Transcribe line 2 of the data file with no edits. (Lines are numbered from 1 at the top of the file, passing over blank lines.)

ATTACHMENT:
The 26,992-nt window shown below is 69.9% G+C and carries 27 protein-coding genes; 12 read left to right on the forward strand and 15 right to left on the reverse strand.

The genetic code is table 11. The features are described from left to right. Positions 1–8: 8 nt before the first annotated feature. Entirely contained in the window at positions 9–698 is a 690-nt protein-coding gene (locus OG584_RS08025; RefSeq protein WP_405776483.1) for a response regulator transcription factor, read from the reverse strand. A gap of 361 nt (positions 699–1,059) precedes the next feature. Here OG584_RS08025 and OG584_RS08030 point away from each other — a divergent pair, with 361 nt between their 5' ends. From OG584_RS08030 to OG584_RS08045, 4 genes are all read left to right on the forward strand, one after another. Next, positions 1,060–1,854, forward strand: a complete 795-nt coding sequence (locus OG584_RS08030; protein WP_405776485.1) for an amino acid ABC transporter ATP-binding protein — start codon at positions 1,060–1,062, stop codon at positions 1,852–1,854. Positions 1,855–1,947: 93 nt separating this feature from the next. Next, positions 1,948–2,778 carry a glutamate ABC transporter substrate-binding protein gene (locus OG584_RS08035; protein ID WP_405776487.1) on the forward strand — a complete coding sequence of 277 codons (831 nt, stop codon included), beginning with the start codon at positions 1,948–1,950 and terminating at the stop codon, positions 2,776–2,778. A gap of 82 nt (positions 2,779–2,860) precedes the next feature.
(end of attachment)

The genetic code is table 11. The features are described from left to right. Positions 1–8: 8 nt before the first annotated feature. Entirely contained in the window at positions 9–698 is a 690-nt protein-coding gene (locus OG584_RS08025; RefSeq protein WP_405776483.1) for a response regulator transcription factor, read from the reverse strand. A gap of 361 nt (positions 699–1,059) precedes the next feature. Here OG584_RS08025 and OG584_RS08030 point away from each other — a divergent pair, with 361 nt between their 5' ends. From OG584_RS08030 to OG584_RS08045, 4 genes are all read left to right on the forward strand, one after another. Next, positions 1,060–1,854, forward strand: a complete 795-nt coding sequence (locus OG584_RS08030; protein WP_405776485.1) for an amino acid ABC transporter ATP-binding protein — start codon at positions 1,060–1,062, stop codon at positions 1,852–1,854. Positions 1,855–1,947: 93 nt separating this feature from the next. Next, positions 1,948–2,778 carry a glutamate ABC transporter substrate-binding protein gene (locus OG584_RS08035; protein ID WP_405776487.1) on the forward strand — a complete coding sequence of 277 codons (831 nt, stop codon included), beginning with the start codon at positions 1,948–1,950 and terminating at the stop codon, positions 2,776–2,778. A gap of 82 nt (positions 2,779–2,860) precedes the next feature.